5 Types Of Embroidered Kurtis That Are A Must-Have

Indian culture is well diversified in various aspects and this is seen in the kind of creativity put into making the native clothing look authentic and classy.

The traditions have been carry forwarded for years and years and even today an Indian woman looks the most elegant in her traditional wear.

Today, thanks to the access we’re given, we have the opportunity to own the best of works from artisans around the country. Here are a list of embroidered kurtis that every woman should own!

1. Chikankari

Originated from the city of Lucknow in Uttar Pradesh, Chikankari means beautiful designs on the cloth.

Chikan work that is traditionally done on silk fabrics is Lucknow’s own.

It is believed that Nur Jahan, the wife of Jahangir initiated this embroidery and today it is one of the most famous type of embroidered kurtis available in the market.

Since it is usually found on fabrics like muslin and cotton, these kind of kurtis are a comfort clothing for the summer.

2. Kutchi Bharat

These colourful geometric embroidered kurtis are a pride of Kutch in Gujarat.

This type of embroidery is a variation in the aribharat style of embroidery that derives its name from the type of needle used to make these stitches.

These kurtis are a must have because they could be worn anywhere, at work, at a pooja, at a sangeet party, or even holi!

You can even dazzle up a plain kurti by purchasing a kutchi bharat lace available in the market and sewing it on the borders.

Since these kurtis are usually bright and polychromatic they would be an ideal wear for the springs or the summer. 

3. Zardozi

Ostentatiously rich and magnificent in nature this type of work is a studded diamond in the crown of Indian clothing.

Zardozi work has found its origin in multiple places in India like Lucknow, Bhopal, Hyderabad, Delhi, Agra, Kashmir, Mumbai, Ajmer and Chennai.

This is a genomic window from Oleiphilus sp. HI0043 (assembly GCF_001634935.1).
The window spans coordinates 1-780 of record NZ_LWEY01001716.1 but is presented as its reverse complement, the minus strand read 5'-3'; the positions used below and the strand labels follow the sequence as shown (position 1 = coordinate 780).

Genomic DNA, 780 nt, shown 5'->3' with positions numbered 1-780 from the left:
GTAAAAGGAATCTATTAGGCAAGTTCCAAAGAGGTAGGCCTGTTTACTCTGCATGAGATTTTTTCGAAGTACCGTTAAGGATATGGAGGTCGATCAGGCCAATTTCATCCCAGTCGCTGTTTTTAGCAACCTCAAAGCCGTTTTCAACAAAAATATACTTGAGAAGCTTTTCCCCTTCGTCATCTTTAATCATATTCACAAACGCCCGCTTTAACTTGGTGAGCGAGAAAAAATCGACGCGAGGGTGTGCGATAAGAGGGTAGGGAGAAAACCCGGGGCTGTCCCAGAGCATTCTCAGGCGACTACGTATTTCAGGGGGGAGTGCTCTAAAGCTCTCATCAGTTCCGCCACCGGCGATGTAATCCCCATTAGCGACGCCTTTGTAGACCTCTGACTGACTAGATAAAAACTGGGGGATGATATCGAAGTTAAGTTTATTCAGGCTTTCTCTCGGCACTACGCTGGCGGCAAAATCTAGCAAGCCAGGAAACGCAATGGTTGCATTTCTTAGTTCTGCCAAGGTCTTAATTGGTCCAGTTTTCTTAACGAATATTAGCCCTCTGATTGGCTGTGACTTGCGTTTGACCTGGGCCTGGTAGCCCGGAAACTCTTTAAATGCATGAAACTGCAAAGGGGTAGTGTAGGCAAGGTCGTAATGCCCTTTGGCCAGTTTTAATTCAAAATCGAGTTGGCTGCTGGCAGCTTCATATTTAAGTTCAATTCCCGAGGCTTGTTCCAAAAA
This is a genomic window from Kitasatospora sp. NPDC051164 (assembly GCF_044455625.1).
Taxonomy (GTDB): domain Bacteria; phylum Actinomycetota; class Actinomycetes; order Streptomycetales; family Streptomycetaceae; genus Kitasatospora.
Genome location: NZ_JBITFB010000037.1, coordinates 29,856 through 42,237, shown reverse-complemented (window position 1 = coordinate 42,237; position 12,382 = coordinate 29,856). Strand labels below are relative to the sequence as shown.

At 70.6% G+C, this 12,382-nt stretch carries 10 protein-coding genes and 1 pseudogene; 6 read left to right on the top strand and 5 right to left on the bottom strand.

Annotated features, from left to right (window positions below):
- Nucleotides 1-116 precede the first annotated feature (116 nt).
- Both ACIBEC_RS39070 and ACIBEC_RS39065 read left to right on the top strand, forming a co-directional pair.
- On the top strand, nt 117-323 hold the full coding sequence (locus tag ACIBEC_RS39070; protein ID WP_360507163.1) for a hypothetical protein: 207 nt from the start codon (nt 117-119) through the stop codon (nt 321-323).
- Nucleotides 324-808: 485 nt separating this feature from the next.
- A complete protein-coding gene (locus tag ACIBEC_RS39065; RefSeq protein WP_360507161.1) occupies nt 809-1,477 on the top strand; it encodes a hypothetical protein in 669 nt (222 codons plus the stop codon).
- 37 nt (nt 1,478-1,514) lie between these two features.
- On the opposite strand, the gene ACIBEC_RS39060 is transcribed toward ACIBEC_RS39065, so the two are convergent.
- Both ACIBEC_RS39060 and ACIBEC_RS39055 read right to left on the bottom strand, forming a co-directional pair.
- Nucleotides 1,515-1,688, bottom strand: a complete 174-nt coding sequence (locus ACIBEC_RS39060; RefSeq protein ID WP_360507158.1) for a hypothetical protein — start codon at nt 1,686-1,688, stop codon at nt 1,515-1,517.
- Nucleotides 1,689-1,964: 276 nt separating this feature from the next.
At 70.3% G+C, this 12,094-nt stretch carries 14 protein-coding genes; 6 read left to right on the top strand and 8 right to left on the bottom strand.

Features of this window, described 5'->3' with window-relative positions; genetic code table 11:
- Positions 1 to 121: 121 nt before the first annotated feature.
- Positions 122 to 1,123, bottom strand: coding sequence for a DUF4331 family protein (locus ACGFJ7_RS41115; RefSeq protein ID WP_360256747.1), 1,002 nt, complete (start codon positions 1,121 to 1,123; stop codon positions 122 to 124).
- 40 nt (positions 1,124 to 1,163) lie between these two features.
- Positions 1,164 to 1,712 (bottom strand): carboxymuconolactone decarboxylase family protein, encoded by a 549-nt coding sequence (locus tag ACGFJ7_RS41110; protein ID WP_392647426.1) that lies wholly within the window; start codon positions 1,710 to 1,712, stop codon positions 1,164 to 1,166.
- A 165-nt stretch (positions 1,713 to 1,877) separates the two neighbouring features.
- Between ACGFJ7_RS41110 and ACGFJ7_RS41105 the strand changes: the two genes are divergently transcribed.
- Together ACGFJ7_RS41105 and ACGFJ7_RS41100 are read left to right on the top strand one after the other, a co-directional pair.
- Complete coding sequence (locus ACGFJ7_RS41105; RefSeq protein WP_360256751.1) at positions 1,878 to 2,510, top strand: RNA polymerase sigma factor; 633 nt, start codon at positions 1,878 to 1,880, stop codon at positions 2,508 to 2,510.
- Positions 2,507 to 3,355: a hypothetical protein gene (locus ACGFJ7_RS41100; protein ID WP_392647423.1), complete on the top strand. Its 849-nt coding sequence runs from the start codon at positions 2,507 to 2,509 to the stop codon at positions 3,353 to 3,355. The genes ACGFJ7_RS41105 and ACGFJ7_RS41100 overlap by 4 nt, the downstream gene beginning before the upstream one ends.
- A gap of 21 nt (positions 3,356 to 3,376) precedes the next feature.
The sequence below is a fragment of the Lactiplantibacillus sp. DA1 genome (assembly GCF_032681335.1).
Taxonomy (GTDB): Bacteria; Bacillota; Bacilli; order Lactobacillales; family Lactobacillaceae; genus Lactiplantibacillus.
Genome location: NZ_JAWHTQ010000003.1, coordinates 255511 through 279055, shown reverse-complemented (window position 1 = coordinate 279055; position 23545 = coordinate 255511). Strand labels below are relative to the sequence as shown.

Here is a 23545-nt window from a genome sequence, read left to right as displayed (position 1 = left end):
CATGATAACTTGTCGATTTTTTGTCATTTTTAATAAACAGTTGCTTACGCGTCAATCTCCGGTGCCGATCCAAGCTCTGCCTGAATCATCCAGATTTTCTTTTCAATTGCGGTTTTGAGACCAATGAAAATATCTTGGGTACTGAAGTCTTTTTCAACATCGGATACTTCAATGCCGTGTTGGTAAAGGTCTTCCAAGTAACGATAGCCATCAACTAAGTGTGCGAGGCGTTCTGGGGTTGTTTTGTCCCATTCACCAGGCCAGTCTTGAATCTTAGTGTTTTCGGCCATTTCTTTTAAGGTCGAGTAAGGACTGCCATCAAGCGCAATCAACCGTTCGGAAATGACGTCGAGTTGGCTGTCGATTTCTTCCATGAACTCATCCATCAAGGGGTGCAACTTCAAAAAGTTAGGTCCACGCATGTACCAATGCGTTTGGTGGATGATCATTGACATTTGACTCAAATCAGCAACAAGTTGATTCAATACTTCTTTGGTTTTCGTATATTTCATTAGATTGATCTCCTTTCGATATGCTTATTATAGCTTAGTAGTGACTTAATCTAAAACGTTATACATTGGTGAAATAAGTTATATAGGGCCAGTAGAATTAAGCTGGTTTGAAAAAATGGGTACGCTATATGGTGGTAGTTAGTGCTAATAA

It is believed that Zardozi was used to beautify the clothing of Kings and Queens and hence it falls in the department of royal wear.

Originally, zari work was done by melting pure metals like gold, silver and copper and making threads out of them to decorate the cloth (usually silk), but nowadays the zari threads have a plastic core and a golden thread on the outside.

However, the look it produces outmatches any other style of embroidered dress material in the market.

4. Kantha

A favorite of Bengal in East India, Kantha embroidered kurtis and salwars are one of a kind as they were traditionally made from reused clothes and materials.

This work involved using patches of fabrics on the cloth and using running stitches in a beautiful fashion to make it look beautiful and elegant.

Different types of these embroideries include Sujani, Durjani, Lep, Archilata, Rumal and Oaar kantha.

5. Kashmiri

Most famous among the other embroidered kurtis are these with a kashmiri design.

As the name suggests, this embroidery originates from Kashmir in the north-west region of the Indian sub-continent.

Since these embroideries are usually made on woollen fabrics, they are a must have for the chilly winters.

They have a unique touch to them and are usually available in pastel colours.

The Kashmiri embroidery is executed skillfully by the craftsmen who efficiently use the chain stitch, the satin stitch, the slanted darn stitch, the stem stitch, and the herringbone stitch to create elegant patterns.

With this comprehensive list of the must-haves, now you’re only a step away from flaunting off some really classy embroidered kurtis of which you have some fair knowledge about too.

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